One Option Parents Can Use to Filter Porn

The Circle

So how is this done in the digital age?

For Windows 10 users, I’m told the platform was built with impressive parental controls, based on their user-centered system. But we are a Mac family.

For the past six months, my wife and I have been using a device called Circle, a little white cube (yes, Circle is shaped like a cube) and it sells in the U.S. for about $99. It’s not a wifi router, and no wifi data passes through it, so Internet speeds are not slowed down. The Circle is something of a wireless sidecar, acting as a barrier to step in and block certain web content from getting from the wifi router to a specific device in your home.

The industry calls it “ARP spoofing,” an old tool of the hacking trade, now redeemed and made commercially available.

The initial setup was easy:

1. I downloaded and installed the free Circle app onto the master device (for me, my iPhone).

2. I unboxed the Circle device and plugged it into an outlet in the same room as the pre-existing wifi router.

3. I introduced it to the home’s wifi network (wirelessly), and paired it with the iPhone app.

4. From this point, every device that connects to the home wifi was identified and listed in my app automatically.

5. Next, on my iPhone app, I created accounts for each person in the house.

6. Then I assigned each device to one person’s account (individual devices cannot be assigned to multiple accounts).

7. Then I determined settings and limits for each user, a setting that equally regulates all the computers and devices assigned to that person.

Circle Settings and Limits

All sorts of controls are possible from the master device to run the Circle, which governs what web data is allowed in. For each user there are default filter settings for pre-K, kid, teen, adult and none.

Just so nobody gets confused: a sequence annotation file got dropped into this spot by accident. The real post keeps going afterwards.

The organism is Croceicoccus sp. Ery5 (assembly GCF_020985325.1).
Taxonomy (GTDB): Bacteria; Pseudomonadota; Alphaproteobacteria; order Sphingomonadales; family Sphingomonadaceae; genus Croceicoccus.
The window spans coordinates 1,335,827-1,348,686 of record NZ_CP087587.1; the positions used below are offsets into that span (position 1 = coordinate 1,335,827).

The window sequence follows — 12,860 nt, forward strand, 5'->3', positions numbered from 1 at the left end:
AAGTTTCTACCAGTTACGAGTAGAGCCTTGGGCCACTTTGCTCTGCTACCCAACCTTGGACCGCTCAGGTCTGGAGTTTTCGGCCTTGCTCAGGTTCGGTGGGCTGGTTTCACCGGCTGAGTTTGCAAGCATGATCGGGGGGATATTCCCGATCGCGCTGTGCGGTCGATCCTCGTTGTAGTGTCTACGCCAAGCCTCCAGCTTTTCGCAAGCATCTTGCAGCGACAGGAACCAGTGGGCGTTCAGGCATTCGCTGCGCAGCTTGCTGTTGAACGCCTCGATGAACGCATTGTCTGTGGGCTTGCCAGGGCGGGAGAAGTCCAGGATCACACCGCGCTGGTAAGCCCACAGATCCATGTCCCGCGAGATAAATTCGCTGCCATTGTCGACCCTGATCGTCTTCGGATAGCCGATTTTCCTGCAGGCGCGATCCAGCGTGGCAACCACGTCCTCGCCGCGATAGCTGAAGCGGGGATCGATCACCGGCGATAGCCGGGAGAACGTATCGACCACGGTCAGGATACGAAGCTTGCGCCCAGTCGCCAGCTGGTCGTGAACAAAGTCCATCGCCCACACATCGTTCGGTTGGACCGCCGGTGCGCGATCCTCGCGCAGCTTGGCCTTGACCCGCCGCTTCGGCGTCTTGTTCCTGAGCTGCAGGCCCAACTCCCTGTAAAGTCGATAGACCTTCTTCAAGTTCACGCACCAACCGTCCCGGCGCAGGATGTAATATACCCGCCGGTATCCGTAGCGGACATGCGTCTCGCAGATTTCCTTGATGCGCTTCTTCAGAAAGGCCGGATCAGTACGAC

It is easy to manually toggle on/off access to specific platforms, for example: Amazon, Facebook, FaceTime, HBO, Hulu, Instagram, Meerkat, Minecraft, Netflix, Periscope, Pinterest, Reddit, Snapchat, Tumblr, Twitter and YouTube.

And simple to manually toggle on/off access to certain categories, such as: app store, blogs, business, chat + forum, creative arts, education, email, family, games, government + politics, health, hobbies, home + food, issues + lifestyles, music, news, online shopping, photo, science + technology, search + reference, social media, sorts, travel, video, VPNs and proxies.

Three helpful privacy toggles (on/off) include: ad blocking, Google safe search and YouTube restricted viewing.

Custom filters allow parents to program custom URLs that can be toggled on/off.

Bedtimes can be set to shut off all wifi service between a sleep time and a wake time.

Time limits can be set for specific sites and categories (for example, 30 minutes of YouTube per day, per user, across all their devices).

A feature called “Insights” registers a list of all the URLs browsed, and time spent online, and a list of all sites that were blocked by the Circle.

And on the home screen is a giant pause button. At any time, with one push of the button, all web activity can be stopped in the home or for one particular user.

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Tony Reinke
Tony Reinke serves as the editorial and research assistant to C.J. Mahaney. He wrote a book called Lit! A Christian Guide to Reading Books (Crossway). It will be published in September 2011. In the book he addresses four main topics: (1) why Christians prioritize book reading in the first place, (2) how to personally select the best books to read, (3) tips and tricks on how to go about reading them, and (4) how to overcome common challenges to book reading.